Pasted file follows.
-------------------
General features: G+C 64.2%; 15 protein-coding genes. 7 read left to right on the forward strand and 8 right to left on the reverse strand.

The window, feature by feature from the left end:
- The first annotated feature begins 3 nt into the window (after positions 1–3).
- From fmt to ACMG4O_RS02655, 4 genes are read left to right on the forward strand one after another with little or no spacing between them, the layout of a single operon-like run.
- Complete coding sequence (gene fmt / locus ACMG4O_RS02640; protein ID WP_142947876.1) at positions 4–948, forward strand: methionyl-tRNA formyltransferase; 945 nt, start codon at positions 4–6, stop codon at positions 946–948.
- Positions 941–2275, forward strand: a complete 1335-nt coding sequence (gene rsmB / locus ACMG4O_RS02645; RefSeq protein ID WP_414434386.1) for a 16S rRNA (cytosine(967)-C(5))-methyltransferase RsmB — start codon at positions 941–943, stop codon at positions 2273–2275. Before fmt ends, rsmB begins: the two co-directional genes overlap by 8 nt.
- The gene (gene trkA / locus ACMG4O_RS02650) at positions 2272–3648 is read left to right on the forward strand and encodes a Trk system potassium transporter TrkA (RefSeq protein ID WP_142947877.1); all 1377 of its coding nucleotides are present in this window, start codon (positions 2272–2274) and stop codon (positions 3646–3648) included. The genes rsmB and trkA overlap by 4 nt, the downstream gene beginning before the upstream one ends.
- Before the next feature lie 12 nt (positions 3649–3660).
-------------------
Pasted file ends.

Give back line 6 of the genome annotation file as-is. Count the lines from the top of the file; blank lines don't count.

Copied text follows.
- Positions 941–2275, forward strand: a complete 1335-nt coding sequence (gene rsmB / locus ACMG4O_RS02645; RefSeq protein ID WP_414434386.1) for a 16S rRNA (cytosine(967)-C(5))-methyltransferase RsmB — start codon at positions 941–943, stop codon at positions 2273–2275. Before fmt ends, rsmB begins: the two co-directional genes overlap by 8 nt.